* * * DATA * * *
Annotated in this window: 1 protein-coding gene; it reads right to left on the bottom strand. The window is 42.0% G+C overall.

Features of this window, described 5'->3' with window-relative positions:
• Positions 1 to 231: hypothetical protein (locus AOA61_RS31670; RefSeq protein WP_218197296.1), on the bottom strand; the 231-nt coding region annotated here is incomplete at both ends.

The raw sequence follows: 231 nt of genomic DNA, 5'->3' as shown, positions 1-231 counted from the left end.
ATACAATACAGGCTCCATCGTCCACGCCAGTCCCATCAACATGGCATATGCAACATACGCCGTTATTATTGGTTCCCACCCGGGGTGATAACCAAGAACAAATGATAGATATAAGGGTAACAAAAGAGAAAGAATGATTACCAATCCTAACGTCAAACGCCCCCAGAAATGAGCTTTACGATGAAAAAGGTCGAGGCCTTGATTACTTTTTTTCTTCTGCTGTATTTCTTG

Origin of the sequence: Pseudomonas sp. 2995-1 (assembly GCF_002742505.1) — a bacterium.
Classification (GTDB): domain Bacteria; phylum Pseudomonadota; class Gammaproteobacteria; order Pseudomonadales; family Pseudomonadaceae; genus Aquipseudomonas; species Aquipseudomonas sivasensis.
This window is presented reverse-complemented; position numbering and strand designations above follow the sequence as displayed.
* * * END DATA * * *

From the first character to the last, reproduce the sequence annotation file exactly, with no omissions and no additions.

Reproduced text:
Annotated in this window: 1 protein-coding gene; it reads right to left on the bottom strand. The window is 42.0% G+C overall.

Features of this window, described 5'->3' with window-relative positions:
• Positions 1 to 231: hypothetical protein (locus AOA61_RS31670; RefSeq protein WP_218197296.1), on the bottom strand; the 231-nt coding region annotated here is incomplete at both ends.

The raw sequence follows: 231 nt of genomic DNA, 5'->3' as shown, positions 1-231 counted from the left end.
ATACAATACAGGCTCCATCGTCCACGCCAGTCCCATCAACATGGCATATGCAACATACGCCGTTATTATTGGTTCCCACCCGGGGTGATAACCAAGAACAAATGATAGATATAAGGGTAACAAAAGAGAAAGAATGATTACCAATCCTAACGTCAAACGCCCCCAGAAATGAGCTTTACGATGAAAAAGGTCGAGGCCTTGATTACTTTTTTTCTTCTGCTGTATTTCTTG

Origin of the sequence: Pseudomonas sp. 2995-1 (assembly GCF_002742505.1) — a bacterium.
Classification (GTDB): domain Bacteria; phylum Pseudomonadota; class Gammaproteobacteria; order Pseudomonadales; family Pseudomonadaceae; genus Aquipseudomonas; species Aquipseudomonas sivasensis.
This window is presented reverse-complemented; position numbering and strand designations above follow the sequence as displayed.